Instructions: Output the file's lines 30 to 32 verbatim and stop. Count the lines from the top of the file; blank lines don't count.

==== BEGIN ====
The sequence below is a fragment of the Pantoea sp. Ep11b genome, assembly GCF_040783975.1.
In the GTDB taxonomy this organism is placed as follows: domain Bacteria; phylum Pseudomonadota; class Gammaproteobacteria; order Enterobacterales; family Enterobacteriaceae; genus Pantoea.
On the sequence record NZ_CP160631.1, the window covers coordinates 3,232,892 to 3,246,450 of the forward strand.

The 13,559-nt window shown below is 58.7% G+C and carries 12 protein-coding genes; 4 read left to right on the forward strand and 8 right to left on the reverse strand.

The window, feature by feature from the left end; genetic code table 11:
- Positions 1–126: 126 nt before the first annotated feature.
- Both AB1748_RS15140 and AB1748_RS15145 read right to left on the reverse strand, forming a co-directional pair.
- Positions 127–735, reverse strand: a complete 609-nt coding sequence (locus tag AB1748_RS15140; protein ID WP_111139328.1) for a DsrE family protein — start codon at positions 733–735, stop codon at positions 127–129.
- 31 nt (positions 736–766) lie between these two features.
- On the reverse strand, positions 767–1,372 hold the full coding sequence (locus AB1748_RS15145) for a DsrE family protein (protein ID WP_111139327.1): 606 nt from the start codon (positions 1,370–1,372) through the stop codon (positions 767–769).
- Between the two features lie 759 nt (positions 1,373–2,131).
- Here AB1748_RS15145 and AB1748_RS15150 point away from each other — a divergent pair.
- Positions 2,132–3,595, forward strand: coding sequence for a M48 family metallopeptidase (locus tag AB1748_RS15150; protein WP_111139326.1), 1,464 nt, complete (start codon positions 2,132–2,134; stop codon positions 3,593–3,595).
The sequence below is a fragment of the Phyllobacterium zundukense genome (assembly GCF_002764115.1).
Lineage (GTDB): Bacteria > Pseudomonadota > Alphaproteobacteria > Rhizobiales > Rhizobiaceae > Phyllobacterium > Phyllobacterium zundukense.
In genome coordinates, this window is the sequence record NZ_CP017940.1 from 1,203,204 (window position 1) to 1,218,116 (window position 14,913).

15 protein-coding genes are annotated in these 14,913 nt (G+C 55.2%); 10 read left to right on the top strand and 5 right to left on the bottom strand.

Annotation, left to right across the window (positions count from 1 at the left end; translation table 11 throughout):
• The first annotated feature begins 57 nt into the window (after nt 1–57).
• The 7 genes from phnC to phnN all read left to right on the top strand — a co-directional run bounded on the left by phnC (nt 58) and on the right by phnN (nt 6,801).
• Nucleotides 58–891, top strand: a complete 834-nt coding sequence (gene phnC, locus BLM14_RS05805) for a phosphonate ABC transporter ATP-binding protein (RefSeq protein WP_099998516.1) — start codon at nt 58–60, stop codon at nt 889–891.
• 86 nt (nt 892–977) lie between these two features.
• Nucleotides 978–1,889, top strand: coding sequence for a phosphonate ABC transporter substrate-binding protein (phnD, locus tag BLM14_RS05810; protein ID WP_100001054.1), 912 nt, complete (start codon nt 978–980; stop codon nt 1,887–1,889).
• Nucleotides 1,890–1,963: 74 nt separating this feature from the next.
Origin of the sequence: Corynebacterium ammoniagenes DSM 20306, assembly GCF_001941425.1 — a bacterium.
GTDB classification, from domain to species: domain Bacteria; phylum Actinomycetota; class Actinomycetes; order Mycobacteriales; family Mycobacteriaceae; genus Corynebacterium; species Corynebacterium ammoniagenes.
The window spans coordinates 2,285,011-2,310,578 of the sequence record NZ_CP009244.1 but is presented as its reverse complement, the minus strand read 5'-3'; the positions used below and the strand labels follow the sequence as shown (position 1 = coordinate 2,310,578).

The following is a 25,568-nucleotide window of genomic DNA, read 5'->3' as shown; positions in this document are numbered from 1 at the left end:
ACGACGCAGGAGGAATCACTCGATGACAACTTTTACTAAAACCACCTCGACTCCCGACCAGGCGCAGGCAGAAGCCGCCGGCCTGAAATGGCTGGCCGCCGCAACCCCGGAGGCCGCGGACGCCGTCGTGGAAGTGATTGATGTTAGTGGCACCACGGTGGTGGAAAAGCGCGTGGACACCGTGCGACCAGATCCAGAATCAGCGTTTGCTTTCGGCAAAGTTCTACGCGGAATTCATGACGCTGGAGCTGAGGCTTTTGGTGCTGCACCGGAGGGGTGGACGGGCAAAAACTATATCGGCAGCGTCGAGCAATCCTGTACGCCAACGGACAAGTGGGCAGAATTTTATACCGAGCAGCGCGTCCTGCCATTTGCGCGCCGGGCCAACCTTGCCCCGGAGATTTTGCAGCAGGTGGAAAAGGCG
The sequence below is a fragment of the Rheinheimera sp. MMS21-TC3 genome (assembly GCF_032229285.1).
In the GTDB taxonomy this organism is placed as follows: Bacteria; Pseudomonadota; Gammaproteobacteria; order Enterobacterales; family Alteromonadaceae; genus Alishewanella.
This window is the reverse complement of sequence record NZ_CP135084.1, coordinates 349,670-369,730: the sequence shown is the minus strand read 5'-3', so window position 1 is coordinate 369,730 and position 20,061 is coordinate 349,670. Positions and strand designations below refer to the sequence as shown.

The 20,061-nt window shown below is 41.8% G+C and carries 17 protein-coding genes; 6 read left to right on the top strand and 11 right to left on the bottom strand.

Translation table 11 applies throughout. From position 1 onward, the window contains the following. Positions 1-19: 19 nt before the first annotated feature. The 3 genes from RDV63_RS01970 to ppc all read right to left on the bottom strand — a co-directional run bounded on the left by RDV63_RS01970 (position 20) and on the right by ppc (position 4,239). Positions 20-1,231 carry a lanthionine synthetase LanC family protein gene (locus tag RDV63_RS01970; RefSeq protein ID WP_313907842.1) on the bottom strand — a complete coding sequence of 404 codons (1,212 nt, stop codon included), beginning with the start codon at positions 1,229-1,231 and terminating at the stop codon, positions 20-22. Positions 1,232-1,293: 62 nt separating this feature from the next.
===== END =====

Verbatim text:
The sequence below is a fragment of the Rheinheimera sp. MMS21-TC3 genome (assembly GCF_032229285.1).
In the GTDB taxonomy this organism is placed as follows: Bacteria; Pseudomonadota; Gammaproteobacteria; order Enterobacterales; family Alteromonadaceae; genus Alishewanella.
This window is the reverse complement of sequence record NZ_CP135084.1, coordinates 349,670-369,730: the sequence shown is the minus strand read 5'-3', so window position 1 is coordinate 369,730 and position 20,061 is coordinate 349,670. Positions and strand designations below refer to the sequence as shown.